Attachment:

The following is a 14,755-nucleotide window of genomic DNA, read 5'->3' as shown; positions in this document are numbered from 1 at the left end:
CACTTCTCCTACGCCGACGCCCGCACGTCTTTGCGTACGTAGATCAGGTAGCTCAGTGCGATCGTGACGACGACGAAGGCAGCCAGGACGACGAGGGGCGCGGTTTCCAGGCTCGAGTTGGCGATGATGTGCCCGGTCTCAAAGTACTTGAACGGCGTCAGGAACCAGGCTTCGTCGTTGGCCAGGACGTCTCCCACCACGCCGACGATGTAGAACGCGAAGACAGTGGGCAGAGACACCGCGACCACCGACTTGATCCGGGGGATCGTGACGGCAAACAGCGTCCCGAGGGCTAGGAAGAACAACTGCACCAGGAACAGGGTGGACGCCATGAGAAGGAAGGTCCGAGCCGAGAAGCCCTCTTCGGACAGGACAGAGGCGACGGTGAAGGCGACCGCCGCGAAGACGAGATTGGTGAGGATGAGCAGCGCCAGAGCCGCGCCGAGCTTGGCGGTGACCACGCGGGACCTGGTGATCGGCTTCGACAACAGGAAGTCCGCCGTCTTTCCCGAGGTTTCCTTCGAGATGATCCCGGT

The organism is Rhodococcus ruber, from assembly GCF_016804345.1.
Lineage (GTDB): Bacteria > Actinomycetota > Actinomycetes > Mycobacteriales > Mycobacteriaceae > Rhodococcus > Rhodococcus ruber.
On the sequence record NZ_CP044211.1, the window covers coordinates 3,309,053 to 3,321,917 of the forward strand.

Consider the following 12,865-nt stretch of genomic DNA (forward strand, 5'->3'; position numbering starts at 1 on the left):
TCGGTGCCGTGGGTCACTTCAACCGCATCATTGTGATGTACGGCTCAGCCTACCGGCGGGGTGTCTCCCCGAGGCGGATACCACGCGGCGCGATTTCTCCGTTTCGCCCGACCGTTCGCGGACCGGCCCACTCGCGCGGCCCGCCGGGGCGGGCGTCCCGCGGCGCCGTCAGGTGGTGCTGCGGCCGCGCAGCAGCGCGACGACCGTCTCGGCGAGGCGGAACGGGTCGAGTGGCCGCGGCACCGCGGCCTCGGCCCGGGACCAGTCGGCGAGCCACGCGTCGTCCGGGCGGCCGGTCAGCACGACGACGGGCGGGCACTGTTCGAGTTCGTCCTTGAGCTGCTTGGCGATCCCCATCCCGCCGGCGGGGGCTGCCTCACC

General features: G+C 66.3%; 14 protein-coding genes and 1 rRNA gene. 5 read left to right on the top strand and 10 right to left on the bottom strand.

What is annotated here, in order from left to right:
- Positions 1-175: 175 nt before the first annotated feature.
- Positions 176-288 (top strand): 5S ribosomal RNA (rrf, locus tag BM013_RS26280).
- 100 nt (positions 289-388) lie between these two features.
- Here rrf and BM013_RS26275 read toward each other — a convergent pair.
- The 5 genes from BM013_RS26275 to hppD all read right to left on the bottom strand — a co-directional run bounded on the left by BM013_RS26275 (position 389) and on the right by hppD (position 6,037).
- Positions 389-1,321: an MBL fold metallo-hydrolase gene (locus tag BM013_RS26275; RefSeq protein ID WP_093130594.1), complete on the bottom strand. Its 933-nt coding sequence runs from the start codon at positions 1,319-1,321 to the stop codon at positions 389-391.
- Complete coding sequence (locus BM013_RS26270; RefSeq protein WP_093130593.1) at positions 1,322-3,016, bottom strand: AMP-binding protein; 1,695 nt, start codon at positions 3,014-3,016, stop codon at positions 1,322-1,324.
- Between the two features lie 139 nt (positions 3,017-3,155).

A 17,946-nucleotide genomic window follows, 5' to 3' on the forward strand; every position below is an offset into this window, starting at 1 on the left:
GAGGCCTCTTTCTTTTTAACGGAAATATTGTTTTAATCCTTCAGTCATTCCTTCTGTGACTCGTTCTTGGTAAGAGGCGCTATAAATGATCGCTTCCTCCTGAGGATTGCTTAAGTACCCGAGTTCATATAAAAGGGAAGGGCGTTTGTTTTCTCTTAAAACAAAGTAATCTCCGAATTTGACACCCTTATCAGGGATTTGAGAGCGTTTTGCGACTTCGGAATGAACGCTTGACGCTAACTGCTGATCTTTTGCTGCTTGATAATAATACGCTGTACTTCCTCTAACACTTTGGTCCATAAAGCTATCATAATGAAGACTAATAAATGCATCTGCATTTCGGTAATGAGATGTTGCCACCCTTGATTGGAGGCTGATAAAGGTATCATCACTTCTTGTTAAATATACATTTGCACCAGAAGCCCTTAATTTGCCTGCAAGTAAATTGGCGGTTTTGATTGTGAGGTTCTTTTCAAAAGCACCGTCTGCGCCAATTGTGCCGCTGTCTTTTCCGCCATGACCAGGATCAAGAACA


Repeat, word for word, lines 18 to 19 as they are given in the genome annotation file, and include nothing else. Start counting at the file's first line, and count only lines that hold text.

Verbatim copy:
A 17,946-nucleotide genomic window follows, 5' to 3' on the forward strand; every position below is an offset into this window, starting at 1 on the left:
GAGGCCTCTTTCTTTTTAACGGAAATATTGTTTTAATCCTTCAGTCATTCCTTCTGTGACTCGTTCTTGGTAAGAGGCGCTATAAATGATCGCTTCCTCCTGAGGATTGCTTAAGTACCCGAGTTCATATAAAAGGGAAGGGCGTTTGTTTTCTCTTAAAACAAAGTAATCTCCGAATTTGACACCCTTATCAGGGATTTGAGAGCGTTTTGCGACTTCGGAATGAACGCTTGACGCTAACTGCTGATCTTTTGCTGCTTGATAATAATACGCTGTACTTCCTCTAACACTTTGGTCCATAAAGCTATCATAATGAAGACTAATAAATGCATCTGCATTTCGGTAATGAGATGTTGCCACCCTTGATTGGAGGCTGATAAAGGTATCATCACTTCTTGTTAAATATACATTTGCACCAGAAGCCCTTAATTTGCCTGCAAGTAAATTGGCGGTTTTGATTGTGAGGTTCTTTTCAAAAGCACCGTCTGCGCCAATTGTGCCGCTGTCTTTTCCGCCATGACCAGGATCAAGAACA